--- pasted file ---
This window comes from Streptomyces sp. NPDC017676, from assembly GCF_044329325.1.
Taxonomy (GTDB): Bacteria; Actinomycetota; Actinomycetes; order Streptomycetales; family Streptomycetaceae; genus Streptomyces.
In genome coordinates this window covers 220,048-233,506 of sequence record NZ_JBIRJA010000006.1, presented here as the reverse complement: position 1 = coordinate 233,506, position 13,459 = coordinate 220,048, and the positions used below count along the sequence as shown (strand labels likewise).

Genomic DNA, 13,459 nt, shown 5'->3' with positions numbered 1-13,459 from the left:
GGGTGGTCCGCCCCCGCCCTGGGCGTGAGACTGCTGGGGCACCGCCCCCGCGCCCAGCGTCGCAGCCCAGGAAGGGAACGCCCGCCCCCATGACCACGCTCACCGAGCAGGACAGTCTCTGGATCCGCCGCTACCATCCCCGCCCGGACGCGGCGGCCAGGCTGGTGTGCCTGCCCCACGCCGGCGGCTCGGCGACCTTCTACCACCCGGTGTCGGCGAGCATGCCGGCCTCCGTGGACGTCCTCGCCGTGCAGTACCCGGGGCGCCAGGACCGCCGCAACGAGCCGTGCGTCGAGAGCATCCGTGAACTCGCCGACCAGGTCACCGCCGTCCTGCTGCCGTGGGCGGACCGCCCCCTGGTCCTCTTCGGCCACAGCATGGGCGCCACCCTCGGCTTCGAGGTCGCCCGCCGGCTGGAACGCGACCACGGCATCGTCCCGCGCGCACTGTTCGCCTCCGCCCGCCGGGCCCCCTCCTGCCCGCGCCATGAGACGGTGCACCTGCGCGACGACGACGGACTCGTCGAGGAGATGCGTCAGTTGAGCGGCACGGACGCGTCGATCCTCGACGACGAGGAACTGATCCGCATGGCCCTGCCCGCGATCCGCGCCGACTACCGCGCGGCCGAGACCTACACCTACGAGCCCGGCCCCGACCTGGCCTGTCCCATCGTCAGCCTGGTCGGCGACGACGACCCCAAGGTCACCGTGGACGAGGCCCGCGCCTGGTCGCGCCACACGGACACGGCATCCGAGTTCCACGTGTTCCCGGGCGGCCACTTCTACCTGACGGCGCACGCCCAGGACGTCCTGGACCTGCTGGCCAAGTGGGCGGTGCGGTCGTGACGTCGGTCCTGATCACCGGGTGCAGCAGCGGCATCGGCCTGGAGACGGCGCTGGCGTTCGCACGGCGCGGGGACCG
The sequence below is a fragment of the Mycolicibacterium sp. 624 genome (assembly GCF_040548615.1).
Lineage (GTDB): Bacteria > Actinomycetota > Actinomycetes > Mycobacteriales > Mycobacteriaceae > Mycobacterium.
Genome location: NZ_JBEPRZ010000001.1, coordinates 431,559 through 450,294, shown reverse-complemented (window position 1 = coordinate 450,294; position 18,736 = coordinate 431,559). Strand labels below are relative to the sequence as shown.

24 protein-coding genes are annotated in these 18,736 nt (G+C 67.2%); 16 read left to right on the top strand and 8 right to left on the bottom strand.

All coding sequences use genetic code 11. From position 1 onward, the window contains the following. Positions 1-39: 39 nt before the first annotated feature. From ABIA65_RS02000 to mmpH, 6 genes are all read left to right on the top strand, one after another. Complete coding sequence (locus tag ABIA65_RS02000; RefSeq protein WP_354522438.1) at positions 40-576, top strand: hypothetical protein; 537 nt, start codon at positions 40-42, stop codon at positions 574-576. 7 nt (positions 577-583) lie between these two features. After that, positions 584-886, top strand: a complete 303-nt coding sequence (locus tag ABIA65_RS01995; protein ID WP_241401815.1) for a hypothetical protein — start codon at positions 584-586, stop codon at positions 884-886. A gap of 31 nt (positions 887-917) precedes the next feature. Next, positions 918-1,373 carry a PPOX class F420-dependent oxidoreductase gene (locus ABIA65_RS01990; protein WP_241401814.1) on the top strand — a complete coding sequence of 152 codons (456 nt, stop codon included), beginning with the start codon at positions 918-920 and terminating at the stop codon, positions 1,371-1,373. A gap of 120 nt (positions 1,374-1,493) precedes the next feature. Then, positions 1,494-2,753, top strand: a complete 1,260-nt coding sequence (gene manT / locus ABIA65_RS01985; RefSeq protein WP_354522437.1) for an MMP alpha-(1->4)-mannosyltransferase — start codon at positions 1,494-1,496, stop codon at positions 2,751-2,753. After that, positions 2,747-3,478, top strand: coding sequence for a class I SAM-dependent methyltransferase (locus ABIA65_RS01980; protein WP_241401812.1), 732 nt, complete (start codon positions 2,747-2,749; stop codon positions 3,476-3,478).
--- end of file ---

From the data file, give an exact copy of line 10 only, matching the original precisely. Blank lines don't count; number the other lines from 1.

All coding sequences use genetic code 11. From position 1 onward, the window contains the following. Positions 1-39: 39 nt before the first annotated feature. From ABIA65_RS02000 to mmpH, 6 genes are all read left to right on the top strand, one after another. Complete coding sequence (locus tag ABIA65_RS02000; RefSeq protein WP_354522438.1) at positions 40-576, top strand: hypothetical protein; 537 nt, start codon at positions 40-42, stop codon at positions 574-576. 7 nt (positions 577-583) lie between these two features. After that, positions 584-886, top strand: a complete 303-nt coding sequence (locus tag ABIA65_RS01995; protein ID WP_241401815.1) for a hypothetical protein — start codon at positions 584-586, stop codon at positions 884-886. A gap of 31 nt (positions 887-917) precedes the next feature. Next, positions 918-1,373 carry a PPOX class F420-dependent oxidoreductase gene (locus ABIA65_RS01990; protein WP_241401814.1) on the top strand — a complete coding sequence of 152 codons (456 nt, stop codon included), beginning with the start codon at positions 918-920 and terminating at the stop codon, positions 1,371-1,373. A gap of 120 nt (positions 1,374-1,493) precedes the next feature. Then, positions 1,494-2,753, top strand: a complete 1,260-nt coding sequence (gene manT / locus ABIA65_RS01985; RefSeq protein WP_354522437.1) for an MMP alpha-(1->4)-mannosyltransferase — start codon at positions 1,494-1,496, stop codon at positions 2,751-2,753. After that, positions 2,747-3,478, top strand: coding sequence for a class I SAM-dependent methyltransferase (locus ABIA65_RS01980; protein WP_241401812.1), 732 nt, complete (start codon positions 2,747-2,749; stop codon positions 3,476-3,478).